The Special Judge (Prevention of Corruption Act, 19881) (MPs/MLAs Cases), Rouse Avenue District Court, New Delhi while deciding upon bail applications of co-accused in Directorate of Enforcement v. D.K. Shivakumar2 categorically held that:
“…for the applicability of twin conditions of Section 453 of the Prevention of Money-Laundering Act, 20024 (PMLA) for deciding the bail applications, the accused should be in the custody of the investigation agency. If the investigating agency itself took a conscious decision that it was not a fit case to arrest accused persons during the investigation, then simply on the filing of the charge-sheet before a court, the accused cannot be taken into custody by applying twin conditions of Section 45 of PMLA.”
The Special Judge while coming to the abovestated conclusion, relied heavily upon the judgment of the Supreme Court in Satender Kumar Antil v. CBI5. The Supreme Court in Satender Kumar Antil6 has clarified the scope and ambit of Section 1707 CrPC. While citing the judgment of Siddharth v. State of U.P.8, the Supreme Court opined that power under Section 170 CrPC is to be exercised by the court after the completion of the investigation by the agency concerned. Further, where the prosecution does not consciously arrest the accused during the investigation, there is no need for an arrest when a case is sent to the Magistrate under Section 170 CrPC. The Supreme Court even clarified the law to the extent that in such a situation there is not even a need for filling a bail application as the accused is merely forwarded before the Magistrate for framing of charges and issuance of process for further proceedings.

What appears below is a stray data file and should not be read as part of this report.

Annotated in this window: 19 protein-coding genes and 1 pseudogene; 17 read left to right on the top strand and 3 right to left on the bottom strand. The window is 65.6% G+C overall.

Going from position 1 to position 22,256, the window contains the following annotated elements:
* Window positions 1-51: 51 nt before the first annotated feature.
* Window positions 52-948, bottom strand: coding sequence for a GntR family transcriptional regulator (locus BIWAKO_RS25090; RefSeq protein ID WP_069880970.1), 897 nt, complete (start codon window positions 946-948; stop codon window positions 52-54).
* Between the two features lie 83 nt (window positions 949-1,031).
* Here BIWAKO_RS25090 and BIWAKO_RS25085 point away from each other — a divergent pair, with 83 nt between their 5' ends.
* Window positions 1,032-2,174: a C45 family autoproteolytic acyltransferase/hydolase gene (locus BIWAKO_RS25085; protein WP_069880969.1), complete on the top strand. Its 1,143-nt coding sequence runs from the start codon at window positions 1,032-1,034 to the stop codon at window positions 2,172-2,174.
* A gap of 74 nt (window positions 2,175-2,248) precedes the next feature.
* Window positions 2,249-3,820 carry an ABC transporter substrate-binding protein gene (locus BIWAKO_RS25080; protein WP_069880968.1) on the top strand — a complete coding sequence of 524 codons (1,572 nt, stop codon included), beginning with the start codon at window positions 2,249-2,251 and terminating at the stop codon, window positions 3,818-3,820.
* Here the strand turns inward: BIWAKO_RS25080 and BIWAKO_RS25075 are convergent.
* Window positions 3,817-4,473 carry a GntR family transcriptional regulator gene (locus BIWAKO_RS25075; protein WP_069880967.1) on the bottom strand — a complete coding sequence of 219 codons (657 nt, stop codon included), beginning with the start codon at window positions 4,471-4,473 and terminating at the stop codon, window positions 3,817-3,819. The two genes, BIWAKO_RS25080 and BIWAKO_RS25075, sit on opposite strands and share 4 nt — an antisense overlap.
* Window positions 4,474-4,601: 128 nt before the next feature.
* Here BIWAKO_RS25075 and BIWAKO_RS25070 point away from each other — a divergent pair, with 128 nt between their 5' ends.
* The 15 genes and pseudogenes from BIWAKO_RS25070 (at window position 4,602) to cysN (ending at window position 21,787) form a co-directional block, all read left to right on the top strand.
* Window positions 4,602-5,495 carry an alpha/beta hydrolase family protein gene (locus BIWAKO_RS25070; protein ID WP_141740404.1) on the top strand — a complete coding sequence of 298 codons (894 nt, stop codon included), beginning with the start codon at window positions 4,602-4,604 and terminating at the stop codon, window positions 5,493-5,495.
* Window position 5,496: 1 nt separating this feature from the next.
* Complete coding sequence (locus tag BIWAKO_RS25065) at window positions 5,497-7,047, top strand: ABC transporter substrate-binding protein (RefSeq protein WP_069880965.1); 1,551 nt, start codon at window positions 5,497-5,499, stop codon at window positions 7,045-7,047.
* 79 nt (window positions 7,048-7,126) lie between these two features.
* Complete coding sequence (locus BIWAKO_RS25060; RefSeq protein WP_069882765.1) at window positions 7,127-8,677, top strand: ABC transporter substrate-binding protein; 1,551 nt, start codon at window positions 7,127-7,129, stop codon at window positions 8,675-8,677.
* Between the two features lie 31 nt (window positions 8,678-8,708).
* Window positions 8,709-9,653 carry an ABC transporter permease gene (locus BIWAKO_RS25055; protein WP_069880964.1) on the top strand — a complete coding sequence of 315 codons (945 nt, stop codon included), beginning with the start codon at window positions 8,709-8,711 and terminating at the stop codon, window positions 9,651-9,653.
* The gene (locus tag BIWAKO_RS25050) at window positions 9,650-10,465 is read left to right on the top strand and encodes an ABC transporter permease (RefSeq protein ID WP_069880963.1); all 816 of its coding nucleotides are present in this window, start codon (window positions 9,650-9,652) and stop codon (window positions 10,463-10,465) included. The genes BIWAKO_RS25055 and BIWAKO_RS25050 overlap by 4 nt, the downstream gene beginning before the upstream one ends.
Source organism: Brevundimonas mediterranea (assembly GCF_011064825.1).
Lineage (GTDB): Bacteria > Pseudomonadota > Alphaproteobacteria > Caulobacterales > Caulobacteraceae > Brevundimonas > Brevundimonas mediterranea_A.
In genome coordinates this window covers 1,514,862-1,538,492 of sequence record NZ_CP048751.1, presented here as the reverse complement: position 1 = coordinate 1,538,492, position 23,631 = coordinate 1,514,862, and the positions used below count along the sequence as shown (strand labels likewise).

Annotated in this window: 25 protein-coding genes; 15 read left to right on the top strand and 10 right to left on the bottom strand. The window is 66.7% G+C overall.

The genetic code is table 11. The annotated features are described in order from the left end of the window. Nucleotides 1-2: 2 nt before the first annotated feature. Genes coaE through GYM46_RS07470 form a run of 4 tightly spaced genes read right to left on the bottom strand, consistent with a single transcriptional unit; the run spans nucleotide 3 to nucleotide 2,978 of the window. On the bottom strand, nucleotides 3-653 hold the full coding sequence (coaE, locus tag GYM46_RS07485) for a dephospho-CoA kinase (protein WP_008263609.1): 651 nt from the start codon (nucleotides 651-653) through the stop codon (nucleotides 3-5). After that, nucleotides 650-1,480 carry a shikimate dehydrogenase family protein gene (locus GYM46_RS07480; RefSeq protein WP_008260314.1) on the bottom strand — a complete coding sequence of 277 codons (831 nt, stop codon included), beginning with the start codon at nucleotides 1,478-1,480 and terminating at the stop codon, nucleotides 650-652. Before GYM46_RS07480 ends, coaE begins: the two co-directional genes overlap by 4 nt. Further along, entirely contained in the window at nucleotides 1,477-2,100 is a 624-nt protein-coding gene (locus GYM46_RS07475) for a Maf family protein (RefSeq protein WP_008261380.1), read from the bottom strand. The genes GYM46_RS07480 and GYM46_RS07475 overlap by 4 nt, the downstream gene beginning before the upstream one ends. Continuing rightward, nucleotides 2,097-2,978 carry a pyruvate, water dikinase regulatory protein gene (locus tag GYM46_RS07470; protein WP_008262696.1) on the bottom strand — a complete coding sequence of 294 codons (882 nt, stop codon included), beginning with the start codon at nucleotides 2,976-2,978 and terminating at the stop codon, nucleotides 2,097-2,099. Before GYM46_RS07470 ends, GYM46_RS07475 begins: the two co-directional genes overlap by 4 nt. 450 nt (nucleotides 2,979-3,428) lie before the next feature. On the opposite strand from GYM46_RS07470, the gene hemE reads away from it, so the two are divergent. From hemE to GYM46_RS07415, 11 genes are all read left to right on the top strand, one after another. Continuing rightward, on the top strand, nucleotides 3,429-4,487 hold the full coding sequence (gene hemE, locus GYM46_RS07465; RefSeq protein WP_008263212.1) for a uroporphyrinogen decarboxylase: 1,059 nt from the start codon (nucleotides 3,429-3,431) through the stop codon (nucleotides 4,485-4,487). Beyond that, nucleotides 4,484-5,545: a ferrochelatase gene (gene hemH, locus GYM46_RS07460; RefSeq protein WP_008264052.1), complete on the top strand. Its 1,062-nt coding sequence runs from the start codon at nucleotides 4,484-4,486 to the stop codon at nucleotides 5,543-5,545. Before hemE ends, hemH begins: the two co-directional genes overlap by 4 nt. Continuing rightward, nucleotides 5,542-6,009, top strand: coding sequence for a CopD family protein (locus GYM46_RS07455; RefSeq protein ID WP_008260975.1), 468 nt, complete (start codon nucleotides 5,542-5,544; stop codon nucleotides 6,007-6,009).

Further, the Supreme Court observed that the law laid down pertaining to Section 170 CrPC will also apply to special statutes like Narcotic Drugs and Psychotropic Substances Act, 19859 (NDPS), PMLA and Unlawful Activities (Prevention) Act, 196710 (UAPA) where the accused has to go through extraneous rigours before being enlarged on bail. The Supreme Court held that:
65. We may clarify on one aspect which is on the interpretation of Section 170 of the Code. Our discussion made for the other offences would apply to these cases also. To clarify this position, we may hold that if an accused is already under incarceration, then the same would continue, and therefore, it is needless to say that the provision of the special Act would get applied thereafter. It is only in a case where the accused is either not arrested consciously by the prosecution or arrested and enlarged on bail, there is no need for further arrest at the instance of the court11.
Therefore, the judgment of Satender Kumar Antil12 makes it clear that firstly, when a charge-sheet has been filed without arrest, the investigation agency has used its discretion to not require the accused in custody. Secondly, where such discretion has been exercised d by the investigation agency there is no need for an arrest of the accused as the meaning of “custody” in Section 170 CrPC is neither judicial custody or police custody, it simply means that the presence of the accused before the Magistrate for framing of charges and issuance of process for the trial. Thirdly, the Supreme Court held that the discussion pertaining to Section 170 CrPC will apply even to special statutes like PMLA, UAPA, NDPS, Protection of Children from Sexual Offences Act, 201213 (POCSO), etc.